Denny Pattyn, a Christian youth minister, founded Silver Ring Thing in 1996. "After three-and-a-half hours of giving them our best shot [on stage], 75 percent become convinced and put on the ring," says Pattyn. "Our goal actually is to create a culture shift in America. We want to see the concept of abstinence be the norm rather than the exception."

Pattyn doesn’t just preach the virtues of sexual abstinence. His show is full of negative messages about condoms – messages warning that condoms won’t protect kids from pregnancy and sexually transmitted diseases.

"We spoke with some of the kids after the show in Fort Myers and they said that going into the program they thought that condoms did work, but your show convinced them that they didn’t," says Bradley to Pattyn.

"Right. Well, that’s good because we believe that condoms aren’t the answer," says Pattyn.

"You’re telling kids not to have sex. But some kids are going to have sex," says Bradley. "What do you tell those kids. You tell them not to wear a condom?"

"What I would say is: If you choose to use a condom, don’t think you’re getting the protection you think you’re getting," says Pattyn.

"A kid’s part of your program, and he comes to you and says, 'You know, I’m going to have sex. I’ve reached a point and I’m going to do this. Should I use a condom?' What do you say?" asks Bradley.

"My own daughter, my 16-year-old daughter, tells me she’s going to be sexually active. I would not tell her to use a condom," says Pattyn. "I don't think it'll protect her. It won’t protect her heart. It won’t protect her emotional life. And it’s not going to protect her. I don’t want her to get out there and think that she’s going to be protected using a condom."

But wouldn't his daughter be more protected with a condom than without? "Not long term," says Pattyn.
But teens don't stick with abstinence for long. Those who take "virginity pledges" or wear "promise rings," or otherwise swear to not have pre-marital sex may hold out a little longer than than their non-pledged counterparts, but they often don't make it to the altar. According to the National Longitudinal Study of Adolescent Health, of the 20,000 adolescents tracked over a seven year period, 4,000 had taken a vow to remain a virgin. By the end of the study, 70% of the abstinence pledgers had engaged in sex. Additionally, the study found that pledgers were much more likely to engage in oral or anal sex, which both encourage high rate of disease transmission. Will Palin continue to support abstinence-only education in the face of teenage, pre-marital pregnancy within her own household?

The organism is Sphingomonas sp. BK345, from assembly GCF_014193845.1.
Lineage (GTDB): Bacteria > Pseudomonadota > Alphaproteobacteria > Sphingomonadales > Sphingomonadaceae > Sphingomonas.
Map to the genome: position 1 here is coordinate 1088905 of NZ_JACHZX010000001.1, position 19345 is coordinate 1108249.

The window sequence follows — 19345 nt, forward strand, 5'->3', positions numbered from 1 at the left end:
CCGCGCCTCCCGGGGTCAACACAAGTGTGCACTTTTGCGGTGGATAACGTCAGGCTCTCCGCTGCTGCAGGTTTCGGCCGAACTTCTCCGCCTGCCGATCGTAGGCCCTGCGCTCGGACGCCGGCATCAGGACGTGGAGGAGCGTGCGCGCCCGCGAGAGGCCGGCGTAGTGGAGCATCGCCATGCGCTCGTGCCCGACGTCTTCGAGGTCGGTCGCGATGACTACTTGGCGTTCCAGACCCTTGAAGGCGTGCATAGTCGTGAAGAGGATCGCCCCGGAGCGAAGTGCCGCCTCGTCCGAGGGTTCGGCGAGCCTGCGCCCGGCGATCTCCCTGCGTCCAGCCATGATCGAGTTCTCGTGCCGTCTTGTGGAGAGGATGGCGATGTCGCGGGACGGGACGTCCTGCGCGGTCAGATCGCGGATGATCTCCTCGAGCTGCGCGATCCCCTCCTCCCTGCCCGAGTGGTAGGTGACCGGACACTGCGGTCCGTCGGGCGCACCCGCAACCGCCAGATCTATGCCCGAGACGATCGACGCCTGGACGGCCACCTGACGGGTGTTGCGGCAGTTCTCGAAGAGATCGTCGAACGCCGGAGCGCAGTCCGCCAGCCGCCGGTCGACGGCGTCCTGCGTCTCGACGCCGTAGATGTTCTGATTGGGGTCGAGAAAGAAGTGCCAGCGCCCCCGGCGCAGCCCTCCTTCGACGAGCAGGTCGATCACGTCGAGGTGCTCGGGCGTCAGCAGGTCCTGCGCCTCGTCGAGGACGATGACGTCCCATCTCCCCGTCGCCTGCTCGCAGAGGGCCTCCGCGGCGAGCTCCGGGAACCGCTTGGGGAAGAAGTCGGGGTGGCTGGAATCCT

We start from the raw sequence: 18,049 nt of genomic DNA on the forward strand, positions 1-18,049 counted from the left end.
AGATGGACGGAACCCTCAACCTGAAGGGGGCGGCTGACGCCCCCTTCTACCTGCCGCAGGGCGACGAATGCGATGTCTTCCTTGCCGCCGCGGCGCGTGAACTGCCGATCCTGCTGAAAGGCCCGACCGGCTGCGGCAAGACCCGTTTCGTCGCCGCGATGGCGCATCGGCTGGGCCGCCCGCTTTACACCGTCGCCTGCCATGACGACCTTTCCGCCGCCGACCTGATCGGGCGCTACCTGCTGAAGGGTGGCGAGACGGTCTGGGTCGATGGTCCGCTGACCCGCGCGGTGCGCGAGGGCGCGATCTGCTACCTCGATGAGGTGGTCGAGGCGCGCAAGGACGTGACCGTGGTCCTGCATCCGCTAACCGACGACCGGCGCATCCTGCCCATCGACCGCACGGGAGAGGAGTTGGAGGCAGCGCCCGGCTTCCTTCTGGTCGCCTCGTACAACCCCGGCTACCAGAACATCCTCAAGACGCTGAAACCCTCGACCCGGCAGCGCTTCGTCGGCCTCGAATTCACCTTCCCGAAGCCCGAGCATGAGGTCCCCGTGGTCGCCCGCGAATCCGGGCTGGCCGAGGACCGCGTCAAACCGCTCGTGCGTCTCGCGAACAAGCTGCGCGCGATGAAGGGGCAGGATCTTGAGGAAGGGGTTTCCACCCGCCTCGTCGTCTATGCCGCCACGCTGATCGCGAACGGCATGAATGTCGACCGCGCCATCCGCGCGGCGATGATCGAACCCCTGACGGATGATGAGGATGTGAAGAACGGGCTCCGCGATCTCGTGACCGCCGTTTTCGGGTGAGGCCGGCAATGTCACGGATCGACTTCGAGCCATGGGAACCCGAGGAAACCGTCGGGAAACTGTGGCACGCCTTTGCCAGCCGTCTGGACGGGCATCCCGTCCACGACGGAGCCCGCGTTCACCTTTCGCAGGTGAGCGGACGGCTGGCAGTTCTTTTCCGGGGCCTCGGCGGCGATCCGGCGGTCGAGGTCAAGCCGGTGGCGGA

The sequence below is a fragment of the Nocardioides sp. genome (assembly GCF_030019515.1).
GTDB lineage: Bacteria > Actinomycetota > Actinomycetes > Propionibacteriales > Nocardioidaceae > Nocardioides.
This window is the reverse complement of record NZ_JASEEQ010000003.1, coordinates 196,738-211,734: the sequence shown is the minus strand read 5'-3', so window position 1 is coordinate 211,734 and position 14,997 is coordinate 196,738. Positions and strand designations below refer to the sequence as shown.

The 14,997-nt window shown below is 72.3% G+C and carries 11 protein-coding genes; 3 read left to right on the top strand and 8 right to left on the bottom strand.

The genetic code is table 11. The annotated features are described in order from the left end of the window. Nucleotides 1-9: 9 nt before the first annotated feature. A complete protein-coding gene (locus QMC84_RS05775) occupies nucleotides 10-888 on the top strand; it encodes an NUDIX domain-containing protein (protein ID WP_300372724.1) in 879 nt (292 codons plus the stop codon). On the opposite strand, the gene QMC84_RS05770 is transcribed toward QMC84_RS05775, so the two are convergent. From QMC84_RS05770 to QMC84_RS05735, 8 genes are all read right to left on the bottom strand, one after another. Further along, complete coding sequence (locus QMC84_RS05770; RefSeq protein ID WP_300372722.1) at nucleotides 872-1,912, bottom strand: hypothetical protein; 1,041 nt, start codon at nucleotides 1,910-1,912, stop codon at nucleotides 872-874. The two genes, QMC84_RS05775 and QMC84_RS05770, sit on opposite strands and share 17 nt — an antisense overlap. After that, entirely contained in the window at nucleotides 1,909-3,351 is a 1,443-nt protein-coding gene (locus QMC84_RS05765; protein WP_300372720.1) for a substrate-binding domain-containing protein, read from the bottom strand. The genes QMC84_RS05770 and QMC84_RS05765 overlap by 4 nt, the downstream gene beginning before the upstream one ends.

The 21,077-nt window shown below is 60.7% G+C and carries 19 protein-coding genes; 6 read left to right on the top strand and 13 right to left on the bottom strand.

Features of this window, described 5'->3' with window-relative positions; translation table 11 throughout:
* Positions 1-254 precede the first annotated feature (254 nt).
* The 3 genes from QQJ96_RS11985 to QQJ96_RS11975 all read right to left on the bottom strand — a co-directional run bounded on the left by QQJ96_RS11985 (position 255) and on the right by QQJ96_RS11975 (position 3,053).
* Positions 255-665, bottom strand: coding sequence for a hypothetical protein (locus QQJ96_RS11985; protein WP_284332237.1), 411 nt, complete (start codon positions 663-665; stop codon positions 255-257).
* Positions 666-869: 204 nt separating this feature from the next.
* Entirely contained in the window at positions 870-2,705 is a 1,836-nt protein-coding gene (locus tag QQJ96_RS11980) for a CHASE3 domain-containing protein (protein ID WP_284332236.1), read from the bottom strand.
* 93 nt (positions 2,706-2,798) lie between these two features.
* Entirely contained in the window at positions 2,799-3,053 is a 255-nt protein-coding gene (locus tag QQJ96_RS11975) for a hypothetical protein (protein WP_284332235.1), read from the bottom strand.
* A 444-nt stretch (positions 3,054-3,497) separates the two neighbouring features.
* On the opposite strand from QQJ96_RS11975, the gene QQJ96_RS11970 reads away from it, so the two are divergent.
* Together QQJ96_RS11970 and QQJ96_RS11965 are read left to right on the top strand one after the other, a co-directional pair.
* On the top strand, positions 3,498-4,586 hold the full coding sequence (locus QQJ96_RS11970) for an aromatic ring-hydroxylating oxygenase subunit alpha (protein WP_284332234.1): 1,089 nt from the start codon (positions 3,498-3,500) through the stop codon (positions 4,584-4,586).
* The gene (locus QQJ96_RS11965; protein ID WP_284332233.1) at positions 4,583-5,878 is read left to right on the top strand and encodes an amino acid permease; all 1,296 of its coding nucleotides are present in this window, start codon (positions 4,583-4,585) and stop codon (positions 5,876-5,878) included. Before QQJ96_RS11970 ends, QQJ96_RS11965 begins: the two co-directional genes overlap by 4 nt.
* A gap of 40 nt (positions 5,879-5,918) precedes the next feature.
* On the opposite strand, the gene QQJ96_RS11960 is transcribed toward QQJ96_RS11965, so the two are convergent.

Next on the agenda is how this event tempers public opinion on Palin's parenting skills. While John McCain can have dalliances and not be overrun with morally outraged constituents, Palin is a woman, and as such, her role as a mother is going to dominate the conversation about her capabilities. Political men, particularly conservative political men, serve two roles as father: the breadwinner and the disciplinarian. He is the example for the family, but does not engage with the family as an active parent. These conservatives are the throwbacks, to the imaginary Golden Age of America, where Dad went to the office and Mother stayed home and raised the children. Any woman in politics will be hamstrung by her private role as a mother, or conversely, if she has chosen not to have children, she will be judged as a lesser woman because she is not a mother. Palin should rank high in conservative opinion because she has five children, and therefore has not shirked her "duty" to be a mother. But her daughter's pregnancy suddenly begs the question, "Did Palin's career keep her from being an active mother?" People are going to question if she could have done more to prevent her daughter from having pre-marital sex. And in light of this, she will be found wanting as a mother, which will impact how the country views her. For example:

“How is this really going to work?” said Karen Shopoff Rooff, an independent voter, personal trainer and mother of two in Austin, Tex. “I don’t care whether she’s the mother or the father; it’s a lot to handle,” she said, adding that Ms. Palin’s lack of national experience would only make her road more difficult.

“When I first heard about Palin, I was impressed,” said Pamela Moore, a mother of two from Birmingham, Ala. But upon reading that Ms. Palin’s special-needs child was three days old when she went back to work, Ms. Moore began questioning the governor’s judgment. Partly as a result, she plans to vote for Senator Barack Obama.